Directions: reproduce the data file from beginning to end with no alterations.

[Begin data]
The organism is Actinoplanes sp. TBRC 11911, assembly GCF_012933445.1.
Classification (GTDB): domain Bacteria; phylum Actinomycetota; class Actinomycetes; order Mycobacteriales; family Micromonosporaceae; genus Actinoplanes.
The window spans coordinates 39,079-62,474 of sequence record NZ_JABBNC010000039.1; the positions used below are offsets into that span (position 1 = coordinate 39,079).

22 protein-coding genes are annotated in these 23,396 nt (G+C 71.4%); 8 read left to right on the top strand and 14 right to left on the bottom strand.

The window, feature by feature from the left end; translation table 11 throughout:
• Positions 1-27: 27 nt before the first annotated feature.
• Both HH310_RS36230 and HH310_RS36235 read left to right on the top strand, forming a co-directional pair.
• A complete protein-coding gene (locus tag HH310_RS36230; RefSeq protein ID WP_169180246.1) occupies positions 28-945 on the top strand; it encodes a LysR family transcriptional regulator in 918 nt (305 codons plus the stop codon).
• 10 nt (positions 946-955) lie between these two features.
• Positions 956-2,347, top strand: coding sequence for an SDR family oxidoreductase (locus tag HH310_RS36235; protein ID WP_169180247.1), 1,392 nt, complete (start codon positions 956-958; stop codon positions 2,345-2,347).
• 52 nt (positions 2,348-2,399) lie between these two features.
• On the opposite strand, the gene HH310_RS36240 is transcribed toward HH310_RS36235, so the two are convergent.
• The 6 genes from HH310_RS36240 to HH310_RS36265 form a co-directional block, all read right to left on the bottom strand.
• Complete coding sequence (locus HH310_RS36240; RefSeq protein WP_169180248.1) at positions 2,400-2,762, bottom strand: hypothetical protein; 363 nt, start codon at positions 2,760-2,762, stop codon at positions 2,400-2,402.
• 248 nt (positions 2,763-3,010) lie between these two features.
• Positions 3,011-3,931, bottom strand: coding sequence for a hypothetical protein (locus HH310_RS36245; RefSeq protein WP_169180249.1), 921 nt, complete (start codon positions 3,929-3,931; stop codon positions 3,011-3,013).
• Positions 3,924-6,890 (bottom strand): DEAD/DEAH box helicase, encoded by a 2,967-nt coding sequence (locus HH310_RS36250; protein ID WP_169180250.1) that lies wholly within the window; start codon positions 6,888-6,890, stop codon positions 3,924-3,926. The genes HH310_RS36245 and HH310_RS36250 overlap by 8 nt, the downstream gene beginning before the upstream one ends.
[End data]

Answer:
The organism is Actinoplanes sp. TBRC 11911, assembly GCF_012933445.1.
Classification (GTDB): domain Bacteria; phylum Actinomycetota; class Actinomycetes; order Mycobacteriales; family Micromonosporaceae; genus Actinoplanes.
The window spans coordinates 39,079-62,474 of sequence record NZ_JABBNC010000039.1; the positions used below are offsets into that span (position 1 = coordinate 39,079).

22 protein-coding genes are annotated in these 23,396 nt (G+C 71.4%); 8 read left to right on the top strand and 14 right to left on the bottom strand.

The window, feature by feature from the left end; translation table 11 throughout:
• Positions 1-27: 27 nt before the first annotated feature.
• Both HH310_RS36230 and HH310_RS36235 read left to right on the top strand, forming a co-directional pair.
• A complete protein-coding gene (locus tag HH310_RS36230; RefSeq protein ID WP_169180246.1) occupies positions 28-945 on the top strand; it encodes a LysR family transcriptional regulator in 918 nt (305 codons plus the stop codon).
• 10 nt (positions 946-955) lie between these two features.
• Positions 956-2,347, top strand: coding sequence for an SDR family oxidoreductase (locus tag HH310_RS36235; protein ID WP_169180247.1), 1,392 nt, complete (start codon positions 956-958; stop codon positions 2,345-2,347).
• 52 nt (positions 2,348-2,399) lie between these two features.
• On the opposite strand, the gene HH310_RS36240 is transcribed toward HH310_RS36235, so the two are convergent.
• The 6 genes from HH310_RS36240 to HH310_RS36265 form a co-directional block, all read right to left on the bottom strand.
• Complete coding sequence (locus HH310_RS36240; RefSeq protein WP_169180248.1) at positions 2,400-2,762, bottom strand: hypothetical protein; 363 nt, start codon at positions 2,760-2,762, stop codon at positions 2,400-2,402.
• 248 nt (positions 2,763-3,010) lie between these two features.
• Positions 3,011-3,931, bottom strand: coding sequence for a hypothetical protein (locus HH310_RS36245; RefSeq protein WP_169180249.1), 921 nt, complete (start codon positions 3,929-3,931; stop codon positions 3,011-3,013).
• Positions 3,924-6,890 (bottom strand): DEAD/DEAH box helicase, encoded by a 2,967-nt coding sequence (locus HH310_RS36250; protein ID WP_169180250.1) that lies wholly within the window; start codon positions 6,888-6,890, stop codon positions 3,924-3,926. The genes HH310_RS36245 and HH310_RS36250 overlap by 8 nt, the downstream gene beginning before the upstream one ends.